Bringing The Web Up To Speed With WebAssembly
> People don't learn.
Do you? The comparison with Java has been made before, including on HN.
"While Java and Flash  came early to the Web and offered managed runtime plugins, neither supported highperformance low-level code, and today usage is declining due to security and performance issues. We discuss the differences between the JVM and WebAssembly in Section 8. "
"Microsoft’s ActiveX was a technology for code-signing x86 binaries to run on the Web. It relied entirely upon code signing and thus did not achieve safety through technical construction, but through a trust model."
I think you're misunderstanding Fil's point: JS is more expressive, and can often encode more things in a smaller package.
For same-code wasm / asm.js / x86 comparison (not what Fil was talking about) see section 7.3: https://github.com/WebAssembly/spec/blob/master/papers/pldi2...
Additionally, WebAssembly definitely needs to be parsed. See: https://github.com/WebKit/webkit/blob/master/Source/JavaScri... and https://github.com/WebKit/webkit/blob/master/Source/JavaScri...
That is incorrect. See: https://github.com/WebAssembly/spec/blob/master/papers/pldi2...
These are already old numbers, and section 7.3 says 33.7% more efficient. Were one to run updated numbers, and use more than Chrome and Firefox, I'm pretty sure the numbers would be better still.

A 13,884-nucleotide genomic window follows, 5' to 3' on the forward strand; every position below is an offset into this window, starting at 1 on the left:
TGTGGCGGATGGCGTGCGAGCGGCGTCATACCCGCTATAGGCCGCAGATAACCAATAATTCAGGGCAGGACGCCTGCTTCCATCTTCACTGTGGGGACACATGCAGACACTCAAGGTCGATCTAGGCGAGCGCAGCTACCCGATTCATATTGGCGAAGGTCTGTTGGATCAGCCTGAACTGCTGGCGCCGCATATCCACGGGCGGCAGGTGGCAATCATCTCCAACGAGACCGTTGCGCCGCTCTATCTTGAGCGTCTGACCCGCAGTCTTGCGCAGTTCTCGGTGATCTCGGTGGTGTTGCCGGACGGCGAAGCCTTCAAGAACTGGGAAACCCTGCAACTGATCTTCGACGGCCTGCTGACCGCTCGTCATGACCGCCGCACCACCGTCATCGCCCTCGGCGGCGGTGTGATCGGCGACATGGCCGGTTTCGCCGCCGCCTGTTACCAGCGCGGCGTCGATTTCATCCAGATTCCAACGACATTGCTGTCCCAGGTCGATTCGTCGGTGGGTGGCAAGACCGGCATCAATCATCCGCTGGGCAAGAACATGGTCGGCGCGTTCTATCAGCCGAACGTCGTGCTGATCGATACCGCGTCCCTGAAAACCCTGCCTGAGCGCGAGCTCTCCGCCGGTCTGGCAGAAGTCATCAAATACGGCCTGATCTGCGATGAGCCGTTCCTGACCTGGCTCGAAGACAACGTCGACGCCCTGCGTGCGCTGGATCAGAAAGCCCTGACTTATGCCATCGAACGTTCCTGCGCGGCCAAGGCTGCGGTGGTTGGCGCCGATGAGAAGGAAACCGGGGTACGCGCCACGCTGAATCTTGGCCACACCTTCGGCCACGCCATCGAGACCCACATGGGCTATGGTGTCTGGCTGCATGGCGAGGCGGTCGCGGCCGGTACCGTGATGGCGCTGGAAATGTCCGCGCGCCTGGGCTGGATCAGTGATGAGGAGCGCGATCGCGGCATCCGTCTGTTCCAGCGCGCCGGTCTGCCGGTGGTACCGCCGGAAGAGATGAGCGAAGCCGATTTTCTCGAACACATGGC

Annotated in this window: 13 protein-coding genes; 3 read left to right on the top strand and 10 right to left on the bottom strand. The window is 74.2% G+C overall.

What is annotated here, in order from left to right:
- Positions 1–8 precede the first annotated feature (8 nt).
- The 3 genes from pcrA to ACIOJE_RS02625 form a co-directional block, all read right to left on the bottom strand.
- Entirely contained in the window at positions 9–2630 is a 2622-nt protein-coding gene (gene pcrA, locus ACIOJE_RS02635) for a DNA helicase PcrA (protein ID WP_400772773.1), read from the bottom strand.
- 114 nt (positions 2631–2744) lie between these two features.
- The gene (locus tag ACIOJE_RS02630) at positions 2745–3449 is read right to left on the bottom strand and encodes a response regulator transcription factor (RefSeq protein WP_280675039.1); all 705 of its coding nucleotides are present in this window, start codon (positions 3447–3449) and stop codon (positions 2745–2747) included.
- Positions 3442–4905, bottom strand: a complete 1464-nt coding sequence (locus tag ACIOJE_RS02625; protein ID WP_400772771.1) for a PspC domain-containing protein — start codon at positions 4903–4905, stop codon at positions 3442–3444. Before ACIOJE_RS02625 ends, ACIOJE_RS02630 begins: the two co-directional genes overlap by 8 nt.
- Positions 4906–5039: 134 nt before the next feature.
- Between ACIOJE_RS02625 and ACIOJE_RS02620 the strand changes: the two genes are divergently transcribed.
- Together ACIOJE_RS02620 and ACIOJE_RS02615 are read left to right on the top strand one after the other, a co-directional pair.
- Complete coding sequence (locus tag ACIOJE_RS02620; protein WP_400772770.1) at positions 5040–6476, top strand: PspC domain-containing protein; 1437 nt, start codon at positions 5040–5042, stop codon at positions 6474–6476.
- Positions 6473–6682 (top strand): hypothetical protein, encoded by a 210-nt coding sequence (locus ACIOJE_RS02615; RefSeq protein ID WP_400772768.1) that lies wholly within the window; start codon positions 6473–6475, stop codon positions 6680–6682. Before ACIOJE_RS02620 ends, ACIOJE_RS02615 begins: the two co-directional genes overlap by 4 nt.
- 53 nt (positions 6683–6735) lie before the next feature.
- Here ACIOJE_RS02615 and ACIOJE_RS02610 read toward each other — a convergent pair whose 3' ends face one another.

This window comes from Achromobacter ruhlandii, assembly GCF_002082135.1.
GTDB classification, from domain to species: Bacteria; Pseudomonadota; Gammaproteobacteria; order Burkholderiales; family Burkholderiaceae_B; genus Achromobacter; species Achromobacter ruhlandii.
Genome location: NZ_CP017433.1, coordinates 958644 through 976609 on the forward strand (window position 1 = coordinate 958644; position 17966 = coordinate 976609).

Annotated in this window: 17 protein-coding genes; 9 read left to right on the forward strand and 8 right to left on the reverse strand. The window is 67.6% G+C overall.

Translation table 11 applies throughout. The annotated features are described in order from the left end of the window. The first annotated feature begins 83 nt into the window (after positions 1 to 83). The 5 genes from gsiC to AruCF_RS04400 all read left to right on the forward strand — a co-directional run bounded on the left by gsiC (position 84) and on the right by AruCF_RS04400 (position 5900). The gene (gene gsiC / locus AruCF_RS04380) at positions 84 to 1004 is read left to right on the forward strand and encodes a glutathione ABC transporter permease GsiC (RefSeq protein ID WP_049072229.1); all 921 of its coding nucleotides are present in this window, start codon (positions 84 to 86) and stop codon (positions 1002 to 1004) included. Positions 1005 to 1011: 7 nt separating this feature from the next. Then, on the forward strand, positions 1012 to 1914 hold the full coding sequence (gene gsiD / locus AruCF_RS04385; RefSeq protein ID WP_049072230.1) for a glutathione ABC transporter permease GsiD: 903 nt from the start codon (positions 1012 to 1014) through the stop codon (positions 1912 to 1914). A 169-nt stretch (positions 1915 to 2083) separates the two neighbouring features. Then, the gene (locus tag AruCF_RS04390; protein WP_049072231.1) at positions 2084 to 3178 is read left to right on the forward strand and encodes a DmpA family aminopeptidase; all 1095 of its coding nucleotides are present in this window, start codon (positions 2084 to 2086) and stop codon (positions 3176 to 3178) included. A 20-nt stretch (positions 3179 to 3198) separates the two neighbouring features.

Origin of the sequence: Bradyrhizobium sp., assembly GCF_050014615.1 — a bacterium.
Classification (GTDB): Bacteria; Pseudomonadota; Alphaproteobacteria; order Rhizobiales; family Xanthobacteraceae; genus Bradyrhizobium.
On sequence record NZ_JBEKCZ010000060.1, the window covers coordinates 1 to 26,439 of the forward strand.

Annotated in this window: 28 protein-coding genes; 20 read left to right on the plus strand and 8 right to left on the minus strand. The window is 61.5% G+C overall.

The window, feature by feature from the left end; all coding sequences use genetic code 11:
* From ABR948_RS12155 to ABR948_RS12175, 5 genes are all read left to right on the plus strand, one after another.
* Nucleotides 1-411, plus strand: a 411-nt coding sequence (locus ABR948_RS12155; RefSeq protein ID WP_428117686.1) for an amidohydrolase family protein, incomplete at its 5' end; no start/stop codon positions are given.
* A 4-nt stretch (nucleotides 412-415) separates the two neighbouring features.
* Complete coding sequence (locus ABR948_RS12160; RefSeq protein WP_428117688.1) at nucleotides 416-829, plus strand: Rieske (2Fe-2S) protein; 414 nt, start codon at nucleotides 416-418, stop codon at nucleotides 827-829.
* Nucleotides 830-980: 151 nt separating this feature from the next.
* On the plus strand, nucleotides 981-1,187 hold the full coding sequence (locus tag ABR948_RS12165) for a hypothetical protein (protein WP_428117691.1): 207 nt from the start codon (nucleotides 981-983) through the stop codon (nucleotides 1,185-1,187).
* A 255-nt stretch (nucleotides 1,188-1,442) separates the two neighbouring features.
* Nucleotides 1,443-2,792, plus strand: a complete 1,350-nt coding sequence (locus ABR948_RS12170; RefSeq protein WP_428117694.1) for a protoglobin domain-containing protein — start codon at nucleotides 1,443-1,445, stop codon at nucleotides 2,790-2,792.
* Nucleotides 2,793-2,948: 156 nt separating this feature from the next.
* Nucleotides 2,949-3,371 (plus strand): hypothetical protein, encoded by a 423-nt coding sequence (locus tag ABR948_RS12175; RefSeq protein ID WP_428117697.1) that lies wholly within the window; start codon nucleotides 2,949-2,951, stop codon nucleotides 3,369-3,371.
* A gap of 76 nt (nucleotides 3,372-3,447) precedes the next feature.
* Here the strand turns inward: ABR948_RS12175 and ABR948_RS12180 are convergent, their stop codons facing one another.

You might be interested in this thread from a few weeks ago. https://news.ycombinator.com/item?id=14341623
For me, the most helpful comment in that discussion was a link to this paper, written by the WebAssembly designers.
They often forget to mention, that WebAssembly is just a low-level programming language (much lower than C), it has extremely simple syntax (it has just four data types, no system calls, the specification takes 5 pages instead of 500 pages of C spec). You may call it a "bytecode", but typical bytecodes also have around-500-page specifications.
I recommend reading the official paper https://github.com/WebAssembly/spec/blob/master/papers/pldi2... (I learned more than about 50 "essays" that I read about WASM in the past).
This paper is great for understanding WASM in depth: